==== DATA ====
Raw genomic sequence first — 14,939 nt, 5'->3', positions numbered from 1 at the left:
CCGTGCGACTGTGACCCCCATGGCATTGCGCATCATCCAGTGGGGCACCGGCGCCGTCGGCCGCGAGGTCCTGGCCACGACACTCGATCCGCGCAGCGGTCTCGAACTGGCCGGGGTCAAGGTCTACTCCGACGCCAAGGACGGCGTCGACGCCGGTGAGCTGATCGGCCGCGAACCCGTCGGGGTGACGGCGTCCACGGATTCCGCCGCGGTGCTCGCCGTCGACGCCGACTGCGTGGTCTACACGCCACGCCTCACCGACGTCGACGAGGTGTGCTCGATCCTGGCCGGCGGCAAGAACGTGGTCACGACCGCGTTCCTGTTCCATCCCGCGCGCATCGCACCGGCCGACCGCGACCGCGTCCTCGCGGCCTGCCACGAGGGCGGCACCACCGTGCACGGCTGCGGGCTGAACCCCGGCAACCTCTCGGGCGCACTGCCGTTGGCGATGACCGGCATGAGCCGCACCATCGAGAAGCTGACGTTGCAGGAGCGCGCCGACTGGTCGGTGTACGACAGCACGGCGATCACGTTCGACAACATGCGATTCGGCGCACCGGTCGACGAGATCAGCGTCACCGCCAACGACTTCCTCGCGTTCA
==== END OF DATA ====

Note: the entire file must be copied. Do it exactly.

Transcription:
Raw genomic sequence first — 14,939 nt, 5'->3', positions numbered from 1 at the left:
CCGTGCGACTGTGACCCCCATGGCATTGCGCATCATCCAGTGGGGCACCGGCGCCGTCGGCCGCGAGGTCCTGGCCACGACACTCGATCCGCGCAGCGGTCTCGAACTGGCCGGGGTCAAGGTCTACTCCGACGCCAAGGACGGCGTCGACGCCGGTGAGCTGATCGGCCGCGAACCCGTCGGGGTGACGGCGTCCACGGATTCCGCCGCGGTGCTCGCCGTCGACGCCGACTGCGTGGTCTACACGCCACGCCTCACCGACGTCGACGAGGTGTGCTCGATCCTGGCCGGCGGCAAGAACGTGGTCACGACCGCGTTCCTGTTCCATCCCGCGCGCATCGCACCGGCCGACCGCGACCGCGTCCTCGCGGCCTGCCACGAGGGCGGCACCACCGTGCACGGCTGCGGGCTGAACCCCGGCAACCTCTCGGGCGCACTGCCGTTGGCGATGACCGGCATGAGCCGCACCATCGAGAAGCTGACGTTGCAGGAGCGCGCCGACTGGTCGGTGTACGACAGCACGGCGATCACGTTCGACAACATGCGATTCGGCGCACCGGTCGACGAGATCAGCGTCACCGCCAACGACTTCCTCGCGTTCA